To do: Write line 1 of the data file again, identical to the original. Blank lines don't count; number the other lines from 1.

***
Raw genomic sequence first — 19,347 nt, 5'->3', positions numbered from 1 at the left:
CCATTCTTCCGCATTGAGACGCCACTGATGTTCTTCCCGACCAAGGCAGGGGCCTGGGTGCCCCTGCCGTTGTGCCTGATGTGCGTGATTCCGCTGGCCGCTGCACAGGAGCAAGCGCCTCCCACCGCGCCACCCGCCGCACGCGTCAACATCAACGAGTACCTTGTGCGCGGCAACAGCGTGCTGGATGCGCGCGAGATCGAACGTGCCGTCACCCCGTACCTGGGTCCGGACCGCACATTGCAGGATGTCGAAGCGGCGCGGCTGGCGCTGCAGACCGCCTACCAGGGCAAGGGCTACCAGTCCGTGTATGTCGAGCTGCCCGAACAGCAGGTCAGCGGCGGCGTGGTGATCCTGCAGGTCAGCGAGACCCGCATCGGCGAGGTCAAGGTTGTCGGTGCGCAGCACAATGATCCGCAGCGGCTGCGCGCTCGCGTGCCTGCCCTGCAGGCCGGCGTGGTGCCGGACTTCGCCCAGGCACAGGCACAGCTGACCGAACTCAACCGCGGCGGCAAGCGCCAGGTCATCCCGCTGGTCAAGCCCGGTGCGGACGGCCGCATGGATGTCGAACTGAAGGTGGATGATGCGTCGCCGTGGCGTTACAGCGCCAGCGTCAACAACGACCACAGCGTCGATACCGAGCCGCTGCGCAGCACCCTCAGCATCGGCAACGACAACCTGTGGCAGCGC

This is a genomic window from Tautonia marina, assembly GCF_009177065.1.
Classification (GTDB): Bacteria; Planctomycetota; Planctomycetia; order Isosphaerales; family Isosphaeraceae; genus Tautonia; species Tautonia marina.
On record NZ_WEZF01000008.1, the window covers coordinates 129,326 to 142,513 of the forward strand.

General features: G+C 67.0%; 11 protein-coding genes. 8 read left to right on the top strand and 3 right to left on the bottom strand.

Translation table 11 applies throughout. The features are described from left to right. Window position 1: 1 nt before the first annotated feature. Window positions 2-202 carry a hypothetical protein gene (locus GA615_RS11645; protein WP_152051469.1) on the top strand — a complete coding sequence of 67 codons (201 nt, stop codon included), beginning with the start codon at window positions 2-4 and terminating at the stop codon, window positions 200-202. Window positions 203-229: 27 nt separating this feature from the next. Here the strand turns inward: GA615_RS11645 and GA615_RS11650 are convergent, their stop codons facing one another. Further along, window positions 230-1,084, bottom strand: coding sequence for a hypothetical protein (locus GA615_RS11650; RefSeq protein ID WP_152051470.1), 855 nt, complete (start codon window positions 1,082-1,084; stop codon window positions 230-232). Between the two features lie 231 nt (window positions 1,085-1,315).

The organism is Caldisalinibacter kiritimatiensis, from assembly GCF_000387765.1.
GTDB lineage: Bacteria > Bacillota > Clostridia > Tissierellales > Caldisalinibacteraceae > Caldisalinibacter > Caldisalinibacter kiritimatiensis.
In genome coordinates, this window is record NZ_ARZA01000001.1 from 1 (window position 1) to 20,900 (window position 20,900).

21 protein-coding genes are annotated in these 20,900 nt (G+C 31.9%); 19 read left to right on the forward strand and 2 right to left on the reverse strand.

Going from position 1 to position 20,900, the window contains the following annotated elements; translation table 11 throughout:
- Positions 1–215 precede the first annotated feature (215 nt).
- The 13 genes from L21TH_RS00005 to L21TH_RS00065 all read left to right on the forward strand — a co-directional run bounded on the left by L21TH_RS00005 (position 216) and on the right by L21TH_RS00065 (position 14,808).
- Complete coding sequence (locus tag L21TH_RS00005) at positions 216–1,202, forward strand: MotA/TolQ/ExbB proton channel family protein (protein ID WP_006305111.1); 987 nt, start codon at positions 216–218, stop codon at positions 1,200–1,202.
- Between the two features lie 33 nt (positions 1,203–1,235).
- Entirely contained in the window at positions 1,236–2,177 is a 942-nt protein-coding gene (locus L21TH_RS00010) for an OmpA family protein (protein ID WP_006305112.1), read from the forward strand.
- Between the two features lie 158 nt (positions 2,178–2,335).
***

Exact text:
Raw genomic sequence first — 19,347 nt, 5'->3', positions numbered from 1 at the left: